Overcoming the Brexit

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Overcoming the Brexit

Four days after the bombshell news from the United Kingdom, the world is reeling from a plethora of uncertainties. But one thing is clear:

the UK’s exit from the European Union heralds the advent of protectionism and new isolationism in the global economic, political and social frontiers. The spread of anti-globalism will pose daunting challenges to our economy based on exports. As the retrogressive drive could wreak havoc on our economy, we must find national strategies to deal with it.

It all begins with understanding of how Brexit started. Different from previous global financial crises, it did not originate with financial bubbles or a crisis of the real economy. Instead, it was caused primarily by political reasons. We must take a different approach this time to tackle it.

Policy coordination among developed economies will be tested first. The equity markets in emerging economies like Southeast Asia — most susceptible to outside financial crises in the past — were rather resilient to the shockwaves this time. If the United States, Europe and Japan can coordinate effectively, it could avert diffusion of the crisis. Otherwise, it would have a bigger impact on our economy.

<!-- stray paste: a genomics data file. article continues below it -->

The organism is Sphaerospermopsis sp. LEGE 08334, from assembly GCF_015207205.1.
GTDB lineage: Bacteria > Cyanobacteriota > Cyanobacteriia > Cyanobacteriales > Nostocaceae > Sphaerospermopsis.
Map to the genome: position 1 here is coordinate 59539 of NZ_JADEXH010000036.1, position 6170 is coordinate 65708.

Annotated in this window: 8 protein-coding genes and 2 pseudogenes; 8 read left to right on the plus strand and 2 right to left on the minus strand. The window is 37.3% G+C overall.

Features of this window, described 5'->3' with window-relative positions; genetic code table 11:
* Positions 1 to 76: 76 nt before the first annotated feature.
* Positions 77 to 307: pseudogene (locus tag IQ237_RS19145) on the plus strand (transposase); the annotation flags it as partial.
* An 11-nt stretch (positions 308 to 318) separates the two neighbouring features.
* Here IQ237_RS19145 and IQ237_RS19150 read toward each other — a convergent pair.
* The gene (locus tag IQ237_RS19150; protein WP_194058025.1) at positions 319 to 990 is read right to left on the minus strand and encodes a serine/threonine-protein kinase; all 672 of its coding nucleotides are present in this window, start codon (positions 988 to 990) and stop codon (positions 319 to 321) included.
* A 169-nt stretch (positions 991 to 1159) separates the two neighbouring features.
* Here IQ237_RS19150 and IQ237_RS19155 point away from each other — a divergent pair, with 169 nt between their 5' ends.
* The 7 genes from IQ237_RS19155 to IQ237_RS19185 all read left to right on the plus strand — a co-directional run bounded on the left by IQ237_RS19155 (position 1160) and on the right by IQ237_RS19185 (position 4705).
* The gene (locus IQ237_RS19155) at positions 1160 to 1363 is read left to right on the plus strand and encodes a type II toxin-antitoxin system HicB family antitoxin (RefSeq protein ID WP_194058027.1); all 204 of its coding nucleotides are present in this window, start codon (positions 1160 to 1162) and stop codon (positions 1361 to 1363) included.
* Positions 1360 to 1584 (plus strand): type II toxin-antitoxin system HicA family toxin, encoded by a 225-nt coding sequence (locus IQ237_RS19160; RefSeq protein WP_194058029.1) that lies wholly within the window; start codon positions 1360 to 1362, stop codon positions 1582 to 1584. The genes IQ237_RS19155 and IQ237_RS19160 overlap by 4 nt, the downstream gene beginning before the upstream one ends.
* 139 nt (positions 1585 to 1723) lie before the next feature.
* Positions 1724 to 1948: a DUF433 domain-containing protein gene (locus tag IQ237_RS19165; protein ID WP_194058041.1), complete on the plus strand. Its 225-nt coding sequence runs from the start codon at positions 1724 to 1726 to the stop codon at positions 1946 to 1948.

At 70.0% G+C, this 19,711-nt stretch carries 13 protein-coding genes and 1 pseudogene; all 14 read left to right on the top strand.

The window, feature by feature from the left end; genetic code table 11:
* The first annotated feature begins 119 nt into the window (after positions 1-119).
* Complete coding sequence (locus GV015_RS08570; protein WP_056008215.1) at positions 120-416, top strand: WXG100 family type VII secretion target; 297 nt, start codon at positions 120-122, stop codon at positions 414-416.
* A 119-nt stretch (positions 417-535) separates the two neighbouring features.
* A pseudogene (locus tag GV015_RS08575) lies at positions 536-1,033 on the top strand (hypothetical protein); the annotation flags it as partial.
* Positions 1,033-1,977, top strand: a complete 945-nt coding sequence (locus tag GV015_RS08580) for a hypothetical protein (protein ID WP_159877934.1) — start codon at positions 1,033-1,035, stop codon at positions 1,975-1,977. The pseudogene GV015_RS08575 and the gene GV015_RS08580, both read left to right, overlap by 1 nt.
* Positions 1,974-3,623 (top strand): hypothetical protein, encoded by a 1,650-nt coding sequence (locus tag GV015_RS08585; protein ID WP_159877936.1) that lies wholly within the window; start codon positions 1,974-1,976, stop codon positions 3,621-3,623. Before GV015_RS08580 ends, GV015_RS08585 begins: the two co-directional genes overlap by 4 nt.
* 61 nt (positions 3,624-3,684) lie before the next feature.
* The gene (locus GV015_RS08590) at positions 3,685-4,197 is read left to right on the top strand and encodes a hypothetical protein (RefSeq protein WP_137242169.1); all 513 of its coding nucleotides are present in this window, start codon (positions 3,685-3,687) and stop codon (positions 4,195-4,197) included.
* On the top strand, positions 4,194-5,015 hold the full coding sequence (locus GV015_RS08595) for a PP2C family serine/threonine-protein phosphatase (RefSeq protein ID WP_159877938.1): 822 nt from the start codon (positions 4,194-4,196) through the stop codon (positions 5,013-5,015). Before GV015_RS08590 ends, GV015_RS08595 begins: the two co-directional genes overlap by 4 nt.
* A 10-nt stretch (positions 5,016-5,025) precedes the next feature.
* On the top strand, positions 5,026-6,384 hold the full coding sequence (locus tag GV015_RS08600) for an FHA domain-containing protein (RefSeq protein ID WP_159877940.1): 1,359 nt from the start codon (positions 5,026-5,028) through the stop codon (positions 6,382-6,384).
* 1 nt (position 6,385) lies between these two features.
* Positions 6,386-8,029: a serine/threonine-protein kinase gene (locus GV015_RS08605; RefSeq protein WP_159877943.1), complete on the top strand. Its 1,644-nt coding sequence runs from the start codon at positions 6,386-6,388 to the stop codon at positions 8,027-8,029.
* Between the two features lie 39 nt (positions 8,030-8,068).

We must prepare for the prolongation of the crisis. If France and the Netherlands decide to follow in the footsteps of Britain for politically-motivated reasons, it could provide fertile ground to financial crisis. With even “cyclic departures” of EU member nations in mind, our government must foment our economic fundamentals. It must quickly wrap up the corporate restructuring and reforms on the labor and public sectors. It also must strengthen its shield of foreign reserves and resume a currency swap with the United States. Despite the strength of our economy and foreign reserves, it failed to withstand the shockwaves from overseas financial markets at the time. We must remember that our financial markets could rapidly regain stability after concluding a swap deal with Uncle Sam.

The government must come up with short-term strategies as well given our markets sensitive reactions to small shocks from the outside. 24 hours-a-day and 7 days-a week monitoring of fluctuations on the global stock and currency markets are also needed. If necessary, the government must resort to unconventional methods, including fiscal and interest rate policies, to overcome the shockwaves. Domestic consumption also needs to be increased to brace for decreased exports.

A national crisis calls for strong leadership among political circles. Their concerted action will give hope to the people. They must use Brexit as a litmus test for co-governance. Koreans have an excellent gene sto get over national crises. It is time to reactivate it.

JoongAng Ilbo, Jun. 27, Page 30
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